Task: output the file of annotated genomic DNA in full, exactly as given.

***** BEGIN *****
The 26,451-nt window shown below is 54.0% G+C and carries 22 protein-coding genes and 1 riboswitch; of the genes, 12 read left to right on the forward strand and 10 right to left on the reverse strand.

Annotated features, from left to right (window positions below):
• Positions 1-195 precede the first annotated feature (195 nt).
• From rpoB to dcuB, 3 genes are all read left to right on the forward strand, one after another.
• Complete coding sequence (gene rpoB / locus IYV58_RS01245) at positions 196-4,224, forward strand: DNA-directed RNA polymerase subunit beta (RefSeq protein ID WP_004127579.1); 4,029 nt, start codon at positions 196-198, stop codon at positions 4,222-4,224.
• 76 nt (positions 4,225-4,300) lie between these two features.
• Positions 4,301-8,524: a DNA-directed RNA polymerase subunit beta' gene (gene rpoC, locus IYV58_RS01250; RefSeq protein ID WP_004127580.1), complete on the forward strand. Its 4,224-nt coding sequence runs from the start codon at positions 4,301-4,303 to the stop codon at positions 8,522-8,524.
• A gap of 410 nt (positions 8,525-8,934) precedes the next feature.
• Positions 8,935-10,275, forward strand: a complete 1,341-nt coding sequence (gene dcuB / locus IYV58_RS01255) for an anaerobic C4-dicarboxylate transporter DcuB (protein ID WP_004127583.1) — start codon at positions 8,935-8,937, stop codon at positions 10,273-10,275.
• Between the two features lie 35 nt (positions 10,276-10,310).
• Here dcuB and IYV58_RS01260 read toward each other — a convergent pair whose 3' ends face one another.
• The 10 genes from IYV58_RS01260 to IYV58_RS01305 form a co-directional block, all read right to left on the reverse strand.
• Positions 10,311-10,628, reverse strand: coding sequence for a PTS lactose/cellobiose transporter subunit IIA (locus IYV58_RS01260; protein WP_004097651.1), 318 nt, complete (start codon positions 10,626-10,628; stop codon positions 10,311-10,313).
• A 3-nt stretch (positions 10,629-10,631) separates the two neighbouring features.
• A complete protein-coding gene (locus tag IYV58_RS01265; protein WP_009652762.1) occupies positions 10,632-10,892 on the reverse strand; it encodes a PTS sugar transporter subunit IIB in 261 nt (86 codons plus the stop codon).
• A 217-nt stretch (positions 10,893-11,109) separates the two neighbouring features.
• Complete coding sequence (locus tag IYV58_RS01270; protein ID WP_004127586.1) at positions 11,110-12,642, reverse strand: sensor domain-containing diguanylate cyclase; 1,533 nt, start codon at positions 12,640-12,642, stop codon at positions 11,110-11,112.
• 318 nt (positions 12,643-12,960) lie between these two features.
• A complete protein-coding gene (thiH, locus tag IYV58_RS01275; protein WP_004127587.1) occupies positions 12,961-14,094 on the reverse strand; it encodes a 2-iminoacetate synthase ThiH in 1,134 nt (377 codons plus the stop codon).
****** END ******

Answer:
The 26,451-nt window shown below is 54.0% G+C and carries 22 protein-coding genes and 1 riboswitch; of the genes, 12 read left to right on the forward strand and 10 right to left on the reverse strand.

Annotated features, from left to right (window positions below):
• Positions 1-195 precede the first annotated feature (195 nt).
• From rpoB to dcuB, 3 genes are all read left to right on the forward strand, one after another.
• Complete coding sequence (gene rpoB / locus IYV58_RS01245) at positions 196-4,224, forward strand: DNA-directed RNA polymerase subunit beta (RefSeq protein ID WP_004127579.1); 4,029 nt, start codon at positions 196-198, stop codon at positions 4,222-4,224.
• 76 nt (positions 4,225-4,300) lie between these two features.
• Positions 4,301-8,524: a DNA-directed RNA polymerase subunit beta' gene (gene rpoC, locus IYV58_RS01250; RefSeq protein ID WP_004127580.1), complete on the forward strand. Its 4,224-nt coding sequence runs from the start codon at positions 4,301-4,303 to the stop codon at positions 8,522-8,524.
• A gap of 410 nt (positions 8,525-8,934) precedes the next feature.
• Positions 8,935-10,275, forward strand: a complete 1,341-nt coding sequence (gene dcuB / locus IYV58_RS01255) for an anaerobic C4-dicarboxylate transporter DcuB (protein ID WP_004127583.1) — start codon at positions 8,935-8,937, stop codon at positions 10,273-10,275.
• Between the two features lie 35 nt (positions 10,276-10,310).
• Here dcuB and IYV58_RS01260 read toward each other — a convergent pair whose 3' ends face one another.
• The 10 genes from IYV58_RS01260 to IYV58_RS01305 form a co-directional block, all read right to left on the reverse strand.
• Positions 10,311-10,628, reverse strand: coding sequence for a PTS lactose/cellobiose transporter subunit IIA (locus IYV58_RS01260; protein WP_004097651.1), 318 nt, complete (start codon positions 10,626-10,628; stop codon positions 10,311-10,313).
• A 3-nt stretch (positions 10,629-10,631) separates the two neighbouring features.
• A complete protein-coding gene (locus tag IYV58_RS01265; protein WP_009652762.1) occupies positions 10,632-10,892 on the reverse strand; it encodes a PTS sugar transporter subunit IIB in 261 nt (86 codons plus the stop codon).
• A 217-nt stretch (positions 10,893-11,109) separates the two neighbouring features.
• Complete coding sequence (locus tag IYV58_RS01270; protein ID WP_004127586.1) at positions 11,110-12,642, reverse strand: sensor domain-containing diguanylate cyclase; 1,533 nt, start codon at positions 12,640-12,642, stop codon at positions 11,110-11,112.
• 318 nt (positions 12,643-12,960) lie between these two features.
• A complete protein-coding gene (thiH, locus tag IYV58_RS01275; protein WP_004127587.1) occupies positions 12,961-14,094 on the reverse strand; it encodes a 2-iminoacetate synthase ThiH in 1,134 nt (377 codons plus the stop codon).